Those who are reading this blog are most likely a small subset of the software development community, but if you are not, and you find the idea of a fluent-API really cool (as I do), please check out the FEST assertion library. If you are new to test driven development, please take up the practice and try applying to your code immediately. If all developers used TDD as a general practice, the level in quality would grow world wide!

September 25, 2012

Testing Custom Exceptions w/ JUnit's ExpectedException and @Rule

Exception Testing

Why test exception flows? Just like with all of your code, test coverage writes a contract between your code and the business functionality that the code is supposed to produce leaving you with a living documentation of the code along with the added ability to stress the functionality early and often. I won't go into the many benefits of testing instead I will focus on just Exception Testing.

There are many ways to test an exception flow thrown from a piece of code. Lets say that you have a guarded method that requires an argument to be not null. How would you test that condition? How do you keep JUnit from reporting a failure when the exception is thrown? This blog covers a few different methods culminating with JUnit's ExpectedException implemented with JUnit's @Rule functionality.

The "old" way

In a not so distant past the process to test an exception required a dense amount of boilerplate code in which you would start a try/catch block, report a failure if your code did not produce the expected behavior and then catch the exception looking for the specific type. Here is an example:

public class MyObjTest {

    public void getNameWithNullValue() {

        try {
            MyObj obj = new MyObj();
            fail("This should have thrown an exception");

        } catch (IllegalArgumentException e) {
            assertThat(e.getMessage().equals("Name must not be null"));

As you can see from this old example, many of the lines in the test case are just to support the lack of functionality present to specifically test exception handling. One good point to make for the try/catch method is the ability to test the specific message and any custom fields on the expected exception. We will explore this a bit further down with JUnit's ExpectedException and @Rule annotation.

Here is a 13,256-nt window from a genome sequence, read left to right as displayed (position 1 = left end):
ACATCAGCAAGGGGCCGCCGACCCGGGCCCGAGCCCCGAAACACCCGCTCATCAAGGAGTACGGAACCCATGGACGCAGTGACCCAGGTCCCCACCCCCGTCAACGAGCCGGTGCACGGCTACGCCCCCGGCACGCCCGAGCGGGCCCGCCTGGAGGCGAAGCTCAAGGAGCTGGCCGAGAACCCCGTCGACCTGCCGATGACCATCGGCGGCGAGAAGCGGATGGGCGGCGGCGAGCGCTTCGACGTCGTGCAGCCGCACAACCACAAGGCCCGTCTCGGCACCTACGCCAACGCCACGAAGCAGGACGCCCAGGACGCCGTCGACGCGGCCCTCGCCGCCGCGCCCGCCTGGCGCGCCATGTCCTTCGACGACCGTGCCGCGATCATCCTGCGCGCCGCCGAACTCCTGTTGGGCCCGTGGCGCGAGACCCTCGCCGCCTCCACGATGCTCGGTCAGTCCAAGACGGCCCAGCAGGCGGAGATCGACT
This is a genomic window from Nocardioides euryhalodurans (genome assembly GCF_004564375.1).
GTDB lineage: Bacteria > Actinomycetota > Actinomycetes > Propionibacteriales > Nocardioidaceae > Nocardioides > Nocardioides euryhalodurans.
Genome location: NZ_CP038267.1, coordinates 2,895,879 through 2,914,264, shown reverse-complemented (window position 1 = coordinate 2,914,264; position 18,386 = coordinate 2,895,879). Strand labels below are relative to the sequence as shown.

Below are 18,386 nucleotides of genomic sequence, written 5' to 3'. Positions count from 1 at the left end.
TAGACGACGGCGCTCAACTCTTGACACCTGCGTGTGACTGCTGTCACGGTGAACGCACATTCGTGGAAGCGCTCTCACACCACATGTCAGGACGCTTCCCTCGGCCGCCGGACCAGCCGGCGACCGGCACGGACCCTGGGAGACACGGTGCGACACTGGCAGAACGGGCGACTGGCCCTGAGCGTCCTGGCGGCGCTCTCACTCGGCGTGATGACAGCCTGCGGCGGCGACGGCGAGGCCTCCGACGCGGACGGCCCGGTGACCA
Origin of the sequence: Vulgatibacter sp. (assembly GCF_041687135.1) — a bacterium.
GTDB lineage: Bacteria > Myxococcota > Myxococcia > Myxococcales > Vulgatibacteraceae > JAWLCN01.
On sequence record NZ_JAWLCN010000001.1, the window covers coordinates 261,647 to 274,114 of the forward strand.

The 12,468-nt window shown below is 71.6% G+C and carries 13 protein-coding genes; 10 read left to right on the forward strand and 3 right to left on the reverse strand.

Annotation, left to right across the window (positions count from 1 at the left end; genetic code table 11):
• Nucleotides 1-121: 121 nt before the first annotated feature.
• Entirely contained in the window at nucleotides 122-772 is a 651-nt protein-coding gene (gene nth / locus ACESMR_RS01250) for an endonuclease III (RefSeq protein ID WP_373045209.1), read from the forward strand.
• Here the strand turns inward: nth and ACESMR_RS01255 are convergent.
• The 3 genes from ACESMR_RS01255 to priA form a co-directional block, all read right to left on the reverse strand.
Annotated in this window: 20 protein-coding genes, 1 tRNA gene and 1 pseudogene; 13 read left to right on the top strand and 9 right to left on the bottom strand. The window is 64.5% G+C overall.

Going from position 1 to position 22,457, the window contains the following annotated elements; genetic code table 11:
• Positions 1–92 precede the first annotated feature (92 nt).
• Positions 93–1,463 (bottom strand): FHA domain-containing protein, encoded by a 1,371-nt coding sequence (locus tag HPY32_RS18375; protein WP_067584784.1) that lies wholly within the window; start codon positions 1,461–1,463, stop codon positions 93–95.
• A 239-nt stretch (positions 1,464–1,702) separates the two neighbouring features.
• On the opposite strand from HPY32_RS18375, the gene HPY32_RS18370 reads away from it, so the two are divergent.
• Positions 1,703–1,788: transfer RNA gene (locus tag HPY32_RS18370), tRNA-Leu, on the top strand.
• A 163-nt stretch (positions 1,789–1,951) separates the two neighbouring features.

JUnit adds expected exceptions

JUnit responded back to the users need for exception handling by adding a @Test annotation field "expected". The intention is that the entire test case will pass if the type of exception thrown matched the exception class present in the annotation.

public class MyObjTest {

    @Test(expected = IllegalArgumentException.class)
    public void getNameWithNullValue() {
        MyObj obj = new MyObj();

As you can see from the newer example, there is quite a bit less boiler plate code and the test is very concise, however, there are a few flaws. The main flaw is that the test condition is too broad. Suppose you have two variables in a signature and both cannot be null, then how do you know which variable the IllegalArgumentException was thrown for? What happens when you have extended a Throwable and need to check for the presence of a field? Keep these in mind as you read further, solutions will follow.

JUnit @Rule and ExpectedException

If you look at the previous example you might see that you are expecting an IllegalArgumentException to be thrown, but what if you have a custom exception? What if you want to make sure that the message contains a specific error code or message? This is where JUnit really excelled by providing a JUnit @Rule object specifically tailored to exception testing. If you are unfamiliar with JUnit @Rule, read the docs here.


JUnit provides a JUnit class ExpectedException intended to be used as a @Rule. The ExpectedException allows for your test to declare that an exception is expected and gives you some basic built in functionality to clearly express the expected behavior. Unlike the @Test(expected) annotation feature, ExpectedException class allows you to test for specific error messages and custom fields via the Hamcrest matchers library.

An example of JUnit's ExpectedException

import org.junit.rules.ExpectedException;

public class MyObjTest {

    public ExpectedException thrown = ExpectedException.none();